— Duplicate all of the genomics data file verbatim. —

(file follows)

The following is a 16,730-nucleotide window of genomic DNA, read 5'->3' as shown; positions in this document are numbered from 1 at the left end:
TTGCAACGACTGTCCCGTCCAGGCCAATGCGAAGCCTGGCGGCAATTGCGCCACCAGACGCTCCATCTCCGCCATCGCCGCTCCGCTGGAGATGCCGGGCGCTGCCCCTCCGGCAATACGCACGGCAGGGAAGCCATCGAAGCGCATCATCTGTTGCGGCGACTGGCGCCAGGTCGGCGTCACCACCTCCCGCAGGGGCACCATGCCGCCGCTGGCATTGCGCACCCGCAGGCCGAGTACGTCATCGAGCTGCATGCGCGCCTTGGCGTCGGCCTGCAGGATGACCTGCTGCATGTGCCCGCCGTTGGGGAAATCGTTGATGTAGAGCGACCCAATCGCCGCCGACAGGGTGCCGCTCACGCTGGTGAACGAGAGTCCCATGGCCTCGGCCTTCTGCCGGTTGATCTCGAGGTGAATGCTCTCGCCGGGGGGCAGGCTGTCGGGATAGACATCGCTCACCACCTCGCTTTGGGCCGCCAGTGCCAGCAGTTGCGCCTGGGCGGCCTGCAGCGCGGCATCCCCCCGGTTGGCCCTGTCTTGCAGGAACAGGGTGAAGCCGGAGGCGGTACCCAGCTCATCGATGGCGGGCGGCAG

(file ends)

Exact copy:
The following is a 16,730-nucleotide window of genomic DNA, read 5'->3' as shown; positions in this document are numbered from 1 at the left end:
TTGCAACGACTGTCCCGTCCAGGCCAATGCGAAGCCTGGCGGCAATTGCGCCACCAGACGCTCCATCTCCGCCATCGCCGCTCCGCTGGAGATGCCGGGCGCTGCCCCTCCGGCAATACGCACGGCAGGGAAGCCATCGAAGCGCATCATCTGTTGCGGCGACTGGCGCCAGGTCGGCGTCACCACCTCCCGCAGGGGCACCATGCCGCCGCTGGCATTGCGCACCCGCAGGCCGAGTACGTCATCGAGCTGCATGCGCGCCTTGGCGTCGGCCTGCAGGATGACCTGCTGCATGTGCCCGCCGTTGGGGAAATCGTTGATGTAGAGCGACCCAATCGCCGCCGACAGGGTGCCGCTCACGCTGGTGAACGAGAGTCCCATGGCCTCGGCCTTCTGCCGGTTGATCTCGAGGTGAATGCTCTCGCCGGGGGGCAGGCTGTCGGGATAGACATCGCTCACCACCTCGCTTTGGGCCGCCAGTGCCAGCAGTTGCGCCTGGGCGGCCTGCAGCGCGGCATCCCCCCGGTTGGCCCTGTCTTGCAGGAACAGGGTGAAGCCGGAGGCGGTACCCAGCTCATCGATGGCGGGCGGCAG